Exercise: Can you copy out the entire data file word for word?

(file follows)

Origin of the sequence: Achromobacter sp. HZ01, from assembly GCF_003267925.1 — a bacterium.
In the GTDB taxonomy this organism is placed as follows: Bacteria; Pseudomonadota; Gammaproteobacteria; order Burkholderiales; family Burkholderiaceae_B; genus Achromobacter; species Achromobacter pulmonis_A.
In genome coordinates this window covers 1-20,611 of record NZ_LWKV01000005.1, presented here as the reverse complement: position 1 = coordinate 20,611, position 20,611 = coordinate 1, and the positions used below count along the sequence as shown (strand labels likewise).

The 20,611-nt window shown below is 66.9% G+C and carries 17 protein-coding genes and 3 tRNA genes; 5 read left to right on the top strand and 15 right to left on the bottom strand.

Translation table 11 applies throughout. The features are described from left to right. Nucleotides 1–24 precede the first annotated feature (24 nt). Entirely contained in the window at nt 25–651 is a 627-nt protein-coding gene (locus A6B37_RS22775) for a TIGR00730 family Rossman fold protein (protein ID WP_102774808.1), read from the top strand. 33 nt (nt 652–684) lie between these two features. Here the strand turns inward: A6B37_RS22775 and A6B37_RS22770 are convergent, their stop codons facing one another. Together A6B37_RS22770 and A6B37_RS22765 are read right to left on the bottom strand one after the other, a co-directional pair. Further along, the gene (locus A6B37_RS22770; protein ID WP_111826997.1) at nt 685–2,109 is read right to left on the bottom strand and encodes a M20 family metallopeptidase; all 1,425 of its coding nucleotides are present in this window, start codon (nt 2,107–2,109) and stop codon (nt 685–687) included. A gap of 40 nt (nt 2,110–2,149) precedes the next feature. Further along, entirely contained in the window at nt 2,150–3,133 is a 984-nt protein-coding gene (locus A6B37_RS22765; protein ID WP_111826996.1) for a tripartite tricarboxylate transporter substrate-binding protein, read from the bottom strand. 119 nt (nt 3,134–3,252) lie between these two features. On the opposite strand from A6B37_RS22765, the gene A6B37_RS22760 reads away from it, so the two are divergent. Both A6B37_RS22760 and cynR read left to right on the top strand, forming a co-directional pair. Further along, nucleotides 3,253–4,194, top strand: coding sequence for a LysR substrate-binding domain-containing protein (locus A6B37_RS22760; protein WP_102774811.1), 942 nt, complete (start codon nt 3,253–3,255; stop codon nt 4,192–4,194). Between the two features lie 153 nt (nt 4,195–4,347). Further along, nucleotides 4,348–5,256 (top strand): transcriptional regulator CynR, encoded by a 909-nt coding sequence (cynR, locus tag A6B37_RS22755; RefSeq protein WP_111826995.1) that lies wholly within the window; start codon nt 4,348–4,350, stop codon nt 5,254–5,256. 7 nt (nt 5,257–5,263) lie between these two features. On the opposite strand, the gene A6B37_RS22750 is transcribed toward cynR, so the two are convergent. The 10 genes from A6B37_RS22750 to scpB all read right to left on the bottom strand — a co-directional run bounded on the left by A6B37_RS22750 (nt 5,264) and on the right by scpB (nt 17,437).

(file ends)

Origin of the sequence: Achromobacter sp. HZ01, from assembly GCF_003267925.1 — a bacterium.
In the GTDB taxonomy this organism is placed as follows: Bacteria; Pseudomonadota; Gammaproteobacteria; order Burkholderiales; family Burkholderiaceae_B; genus Achromobacter; species Achromobacter pulmonis_A.
In genome coordinates this window covers 1-20,611 of record NZ_LWKV01000005.1, presented here as the reverse complement: position 1 = coordinate 20,611, position 20,611 = coordinate 1, and the positions used below count along the sequence as shown (strand labels likewise).

The 20,611-nt window shown below is 66.9% G+C and carries 17 protein-coding genes and 3 tRNA genes; 5 read left to right on the top strand and 15 right to left on the bottom strand.

Translation table 11 applies throughout. The features are described from left to right. Nucleotides 1–24 precede the first annotated feature (24 nt). Entirely contained in the window at nt 25–651 is a 627-nt protein-coding gene (locus A6B37_RS22775) for a TIGR00730 family Rossman fold protein (protein ID WP_102774808.1), read from the top strand. 33 nt (nt 652–684) lie between these two features. Here the strand turns inward: A6B37_RS22775 and A6B37_RS22770 are convergent, their stop codons facing one another. Together A6B37_RS22770 and A6B37_RS22765 are read right to left on the bottom strand one after the other, a co-directional pair. Further along, the gene (locus A6B37_RS22770; protein ID WP_111826997.1) at nt 685–2,109 is read right to left on the bottom strand and encodes a M20 family metallopeptidase; all 1,425 of its coding nucleotides are present in this window, start codon (nt 2,107–2,109) and stop codon (nt 685–687) included. A gap of 40 nt (nt 2,110–2,149) precedes the next feature. Further along, entirely contained in the window at nt 2,150–3,133 is a 984-nt protein-coding gene (locus A6B37_RS22765; protein ID WP_111826996.1) for a tripartite tricarboxylate transporter substrate-binding protein, read from the bottom strand. 119 nt (nt 3,134–3,252) lie between these two features. On the opposite strand from A6B37_RS22765, the gene A6B37_RS22760 reads away from it, so the two are divergent. Both A6B37_RS22760 and cynR read left to right on the top strand, forming a co-directional pair. Further along, nucleotides 3,253–4,194, top strand: coding sequence for a LysR substrate-binding domain-containing protein (locus A6B37_RS22760; protein WP_102774811.1), 942 nt, complete (start codon nt 3,253–3,255; stop codon nt 4,192–4,194). Between the two features lie 153 nt (nt 4,195–4,347). Further along, nucleotides 4,348–5,256 (top strand): transcriptional regulator CynR, encoded by a 909-nt coding sequence (cynR, locus tag A6B37_RS22755; RefSeq protein WP_111826995.1) that lies wholly within the window; start codon nt 4,348–4,350, stop codon nt 5,254–5,256. 7 nt (nt 5,257–5,263) lie between these two features. On the opposite strand, the gene A6B37_RS22750 is transcribed toward cynR, so the two are convergent. The 10 genes from A6B37_RS22750 to scpB all read right to left on the bottom strand — a co-directional run bounded on the left by A6B37_RS22750 (nt 5,264) and on the right by scpB (nt 17,437).